Roy Armstrong, after his Christmas in England in 1916, spent the following year on the Western front with the Canadian Expeditionary Force until he was killed in battle on October 30. He was 19 years old. He never had the chance to get to know that swell girl. Neither did millions of other men of his generation.

The violence of the war intensified into a relentless slaughter even as Russia fell into chaos. Yet 1917 also gave us a new hope.

Three peasant children in a small town in Portugal saw a woman in white who promised peace. She told them that people must pray the great prayer that ranges over the life of Jesus and the birth of the Church, the prayer that was like the New Testament in a string of beads that the most humble person could hold in their hands, that could awaken the message of the Gospel in the mind of a child.

In the year 1917, the world was given a promise for which they were invited to pray. Pray for peace. Pray for Russia, the land of so many tears, so dear to the heart of the Mother of God. Pray the prayer of the Gospel with Mary. Enter into her way of "dwelling on everything in her heart." Pray the Rosary, pray with Mary the Mother of God, the Mother of hope.

But the invitation was drowned out by the guns of war and the ambitions of men. We know the fruit born of this negligence.

Yet Mary did not forget her children. In time she led God's People into her prayer; she raised up her own heroes in the darkness, especially the man in white who was felled by a bullet and soaked in his own blood but didn't die, the man who taught us how to pray, how to be Christians--indeed, how to be human beings.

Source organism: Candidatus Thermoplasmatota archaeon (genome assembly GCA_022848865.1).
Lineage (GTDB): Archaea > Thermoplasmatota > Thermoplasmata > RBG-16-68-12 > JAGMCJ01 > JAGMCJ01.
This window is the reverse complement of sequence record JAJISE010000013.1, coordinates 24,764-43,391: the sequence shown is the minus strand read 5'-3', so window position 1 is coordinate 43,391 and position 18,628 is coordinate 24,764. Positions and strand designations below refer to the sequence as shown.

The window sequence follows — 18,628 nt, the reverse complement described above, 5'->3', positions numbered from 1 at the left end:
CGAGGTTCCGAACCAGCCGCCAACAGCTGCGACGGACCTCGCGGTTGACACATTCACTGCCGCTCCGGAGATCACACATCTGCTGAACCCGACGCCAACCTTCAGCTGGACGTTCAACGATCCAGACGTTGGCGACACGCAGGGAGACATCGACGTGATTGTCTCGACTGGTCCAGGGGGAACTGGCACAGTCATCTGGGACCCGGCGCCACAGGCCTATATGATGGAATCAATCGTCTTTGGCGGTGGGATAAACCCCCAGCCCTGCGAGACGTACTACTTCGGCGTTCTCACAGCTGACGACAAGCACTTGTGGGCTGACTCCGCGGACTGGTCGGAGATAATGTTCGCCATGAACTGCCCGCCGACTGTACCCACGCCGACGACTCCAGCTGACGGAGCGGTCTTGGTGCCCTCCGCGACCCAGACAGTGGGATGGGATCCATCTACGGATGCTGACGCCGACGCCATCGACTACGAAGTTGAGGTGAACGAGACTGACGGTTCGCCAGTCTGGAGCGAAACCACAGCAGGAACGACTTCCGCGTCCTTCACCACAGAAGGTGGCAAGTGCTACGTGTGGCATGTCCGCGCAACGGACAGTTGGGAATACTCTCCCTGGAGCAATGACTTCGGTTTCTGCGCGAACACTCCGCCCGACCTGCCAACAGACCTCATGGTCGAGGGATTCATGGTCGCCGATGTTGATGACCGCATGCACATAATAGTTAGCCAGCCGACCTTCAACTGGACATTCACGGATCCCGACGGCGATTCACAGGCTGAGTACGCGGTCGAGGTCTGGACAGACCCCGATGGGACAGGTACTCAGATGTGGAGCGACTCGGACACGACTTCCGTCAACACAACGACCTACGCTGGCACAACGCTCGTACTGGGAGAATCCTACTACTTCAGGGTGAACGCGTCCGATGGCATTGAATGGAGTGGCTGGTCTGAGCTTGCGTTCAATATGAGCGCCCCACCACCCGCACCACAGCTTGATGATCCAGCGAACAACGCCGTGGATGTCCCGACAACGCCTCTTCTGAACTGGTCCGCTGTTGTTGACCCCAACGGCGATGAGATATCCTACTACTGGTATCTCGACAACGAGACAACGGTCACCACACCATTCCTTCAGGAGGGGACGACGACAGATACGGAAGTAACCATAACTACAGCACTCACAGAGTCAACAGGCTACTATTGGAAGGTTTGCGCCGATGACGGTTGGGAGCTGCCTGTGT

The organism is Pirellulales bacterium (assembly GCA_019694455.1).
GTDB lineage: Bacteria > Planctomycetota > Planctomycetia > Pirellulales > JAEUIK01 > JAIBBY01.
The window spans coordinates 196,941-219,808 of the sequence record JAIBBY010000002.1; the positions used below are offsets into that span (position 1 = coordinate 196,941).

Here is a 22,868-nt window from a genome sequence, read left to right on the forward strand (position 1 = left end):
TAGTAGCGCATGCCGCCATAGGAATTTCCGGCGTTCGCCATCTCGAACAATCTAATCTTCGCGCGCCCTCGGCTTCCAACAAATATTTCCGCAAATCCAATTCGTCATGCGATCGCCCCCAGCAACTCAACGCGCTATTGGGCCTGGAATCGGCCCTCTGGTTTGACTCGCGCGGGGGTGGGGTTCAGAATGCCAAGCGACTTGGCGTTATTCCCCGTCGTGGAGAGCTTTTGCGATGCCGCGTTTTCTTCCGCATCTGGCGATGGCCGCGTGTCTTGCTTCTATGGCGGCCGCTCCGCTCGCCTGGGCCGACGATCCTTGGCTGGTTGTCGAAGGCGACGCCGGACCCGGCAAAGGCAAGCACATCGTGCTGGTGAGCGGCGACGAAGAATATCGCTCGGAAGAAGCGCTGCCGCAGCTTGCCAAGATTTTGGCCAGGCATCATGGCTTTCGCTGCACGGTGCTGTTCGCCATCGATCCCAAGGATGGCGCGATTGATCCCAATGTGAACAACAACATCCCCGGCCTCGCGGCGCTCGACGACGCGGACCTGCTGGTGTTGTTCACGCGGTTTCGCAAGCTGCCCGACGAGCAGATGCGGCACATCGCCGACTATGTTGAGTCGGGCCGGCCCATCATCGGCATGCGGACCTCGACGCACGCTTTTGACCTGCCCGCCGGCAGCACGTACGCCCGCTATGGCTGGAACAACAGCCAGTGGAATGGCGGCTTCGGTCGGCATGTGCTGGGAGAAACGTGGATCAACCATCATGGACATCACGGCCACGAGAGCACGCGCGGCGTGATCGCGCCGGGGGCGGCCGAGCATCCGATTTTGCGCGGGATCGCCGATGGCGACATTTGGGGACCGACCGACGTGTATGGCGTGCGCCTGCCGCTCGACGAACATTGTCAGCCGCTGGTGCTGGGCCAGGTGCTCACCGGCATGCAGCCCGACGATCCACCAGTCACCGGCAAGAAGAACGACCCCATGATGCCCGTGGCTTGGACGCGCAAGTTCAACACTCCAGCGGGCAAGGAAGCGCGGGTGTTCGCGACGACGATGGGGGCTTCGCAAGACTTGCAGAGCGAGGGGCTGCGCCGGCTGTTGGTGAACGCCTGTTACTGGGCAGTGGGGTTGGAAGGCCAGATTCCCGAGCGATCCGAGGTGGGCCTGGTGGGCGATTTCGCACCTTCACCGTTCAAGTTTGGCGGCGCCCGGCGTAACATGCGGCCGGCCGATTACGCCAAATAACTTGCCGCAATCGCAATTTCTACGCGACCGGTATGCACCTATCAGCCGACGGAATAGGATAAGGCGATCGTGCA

In our time Russia has been relieved of the long horror of totalitarian communism but remains in turmoil, and much of the world that the Great War created a hundred years ago is now collapsing in ashes and blood. The land we call "the Middle East" is hemorrhaging, its ancient cities in ruins, its peoples driven to wander the roads of the world in desperation.

In the West, we have become more callous to murder and murderers, more corrupt, more foolish because "we know not what we do." Love is lost to us in ambivalence, buried beneath our astonishing wealth and comforts and the vast new powers that we don't understand how to use.

Thus we have arrived at the new year of 2017.

We still long for love. We are desperate for love. There are moments of clarity in events, in life and death, when love shows itself to us like burning fire. How can this kind of fire become the light and warmth of our days?

We now stand at the beginning of 2017 wondering whether love will really prevail, wondering where we can place our hope.

The place of our hope remains the same, and the promise of 1917 remains to be fully realized in our historical time.

We need to pray, to enter more into the heart of Mary's prayer, to be drawn into the light that heals us and can help heal the world.

2016 was a difficult year, and yet the promise still lives, the hope stands before us. Now it is the year 2017. Let us pray.